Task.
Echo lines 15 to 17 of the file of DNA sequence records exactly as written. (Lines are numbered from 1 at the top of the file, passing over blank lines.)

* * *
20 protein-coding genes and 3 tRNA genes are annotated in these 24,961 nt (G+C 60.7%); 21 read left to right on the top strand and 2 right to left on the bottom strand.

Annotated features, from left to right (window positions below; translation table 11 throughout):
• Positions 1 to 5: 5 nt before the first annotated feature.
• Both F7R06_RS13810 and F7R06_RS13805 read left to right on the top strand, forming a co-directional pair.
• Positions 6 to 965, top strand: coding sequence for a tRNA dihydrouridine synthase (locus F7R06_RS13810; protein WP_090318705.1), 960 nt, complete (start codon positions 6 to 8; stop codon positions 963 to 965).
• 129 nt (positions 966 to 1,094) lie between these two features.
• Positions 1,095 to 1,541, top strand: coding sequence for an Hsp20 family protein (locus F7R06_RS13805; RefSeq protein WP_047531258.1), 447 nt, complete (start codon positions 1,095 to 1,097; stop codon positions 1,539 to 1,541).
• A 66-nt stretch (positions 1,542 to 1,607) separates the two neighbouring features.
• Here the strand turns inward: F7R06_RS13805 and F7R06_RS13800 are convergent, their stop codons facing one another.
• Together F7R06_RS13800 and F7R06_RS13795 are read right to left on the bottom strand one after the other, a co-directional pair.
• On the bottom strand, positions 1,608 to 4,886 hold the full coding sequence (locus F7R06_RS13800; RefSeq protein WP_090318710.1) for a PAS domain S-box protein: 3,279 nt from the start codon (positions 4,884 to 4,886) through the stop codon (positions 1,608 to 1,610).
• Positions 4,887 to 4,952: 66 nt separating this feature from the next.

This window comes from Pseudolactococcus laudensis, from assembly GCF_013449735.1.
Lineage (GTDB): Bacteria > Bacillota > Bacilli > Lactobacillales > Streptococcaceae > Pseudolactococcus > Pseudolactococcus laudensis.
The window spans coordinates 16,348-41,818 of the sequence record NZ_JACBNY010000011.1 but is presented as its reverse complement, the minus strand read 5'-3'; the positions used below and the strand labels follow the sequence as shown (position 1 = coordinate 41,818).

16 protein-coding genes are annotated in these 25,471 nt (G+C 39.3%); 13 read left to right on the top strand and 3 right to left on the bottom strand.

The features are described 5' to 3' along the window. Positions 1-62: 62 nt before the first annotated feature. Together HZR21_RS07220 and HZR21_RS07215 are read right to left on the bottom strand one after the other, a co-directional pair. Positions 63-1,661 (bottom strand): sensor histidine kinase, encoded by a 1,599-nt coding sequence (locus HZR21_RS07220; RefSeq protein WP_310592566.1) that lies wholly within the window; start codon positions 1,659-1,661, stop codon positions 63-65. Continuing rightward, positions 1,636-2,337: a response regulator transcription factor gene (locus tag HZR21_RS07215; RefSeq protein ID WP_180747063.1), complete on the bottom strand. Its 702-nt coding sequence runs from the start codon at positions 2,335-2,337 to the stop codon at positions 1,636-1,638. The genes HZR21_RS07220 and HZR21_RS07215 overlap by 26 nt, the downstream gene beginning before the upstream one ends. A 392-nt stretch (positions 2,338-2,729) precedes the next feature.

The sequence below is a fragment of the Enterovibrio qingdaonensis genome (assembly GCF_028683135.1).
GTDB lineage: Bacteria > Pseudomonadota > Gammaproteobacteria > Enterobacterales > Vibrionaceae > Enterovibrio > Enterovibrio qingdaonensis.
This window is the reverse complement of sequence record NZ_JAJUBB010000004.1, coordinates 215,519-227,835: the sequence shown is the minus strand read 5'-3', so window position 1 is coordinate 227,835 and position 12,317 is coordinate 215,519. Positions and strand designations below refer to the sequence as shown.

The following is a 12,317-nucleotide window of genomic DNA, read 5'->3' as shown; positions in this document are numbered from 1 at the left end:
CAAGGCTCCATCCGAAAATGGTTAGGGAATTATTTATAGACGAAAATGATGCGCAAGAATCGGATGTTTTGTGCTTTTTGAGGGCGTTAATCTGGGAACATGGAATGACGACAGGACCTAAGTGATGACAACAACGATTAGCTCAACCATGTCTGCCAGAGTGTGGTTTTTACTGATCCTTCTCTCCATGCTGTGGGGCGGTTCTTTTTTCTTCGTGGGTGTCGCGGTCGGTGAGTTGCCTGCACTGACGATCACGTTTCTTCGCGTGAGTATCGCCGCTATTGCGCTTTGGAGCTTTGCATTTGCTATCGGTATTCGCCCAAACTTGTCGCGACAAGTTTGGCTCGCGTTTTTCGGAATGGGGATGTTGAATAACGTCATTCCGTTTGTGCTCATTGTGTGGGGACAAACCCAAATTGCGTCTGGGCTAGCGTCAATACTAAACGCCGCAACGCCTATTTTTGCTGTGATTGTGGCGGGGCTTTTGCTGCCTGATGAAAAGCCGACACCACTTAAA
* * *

The window spans coordinates 16,348-41,818 of the sequence record NZ_JACBNY010000011.1 but is presented as its reverse complement, the minus strand read 5'-3'; the positions used below and the strand labels follow the sequence as shown (position 1 = coordinate 41,818).

16 protein-coding genes are annotated in these 25,471 nt (G+C 39.3%); 13 read left to right on the top strand and 3 right to left on the bottom strand.

The features are described 5' to 3' along the window. Positions 1-62: 62 nt before the first annotated feature. Together HZR21_RS07220 and HZR21_RS07215 are read right to left on the bottom strand one after the other, a co-directional pair. Positions 63-1,661 (bottom strand): sensor histidine kinase, encoded by a 1,599-nt coding sequence (locus HZR21_RS07220; RefSeq protein WP_310592566.1) that lies wholly within the window; start codon positions 1,659-1,661, stop codon positions 63-65. Continuing rightward, positions 1,636-2,337: a response regulator transcription factor gene (locus tag HZR21_RS07215; RefSeq protein ID WP_180747063.1), complete on the bottom strand. Its 702-nt coding sequence runs from the start codon at positions 2,335-2,337 to the stop codon at positions 1,636-1,638. The genes HZR21_RS07220 and HZR21_RS07215 overlap by 26 nt, the downstream gene beginning before the upstream one ends. A 392-nt stretch (positions 2,338-2,729) precedes the next feature.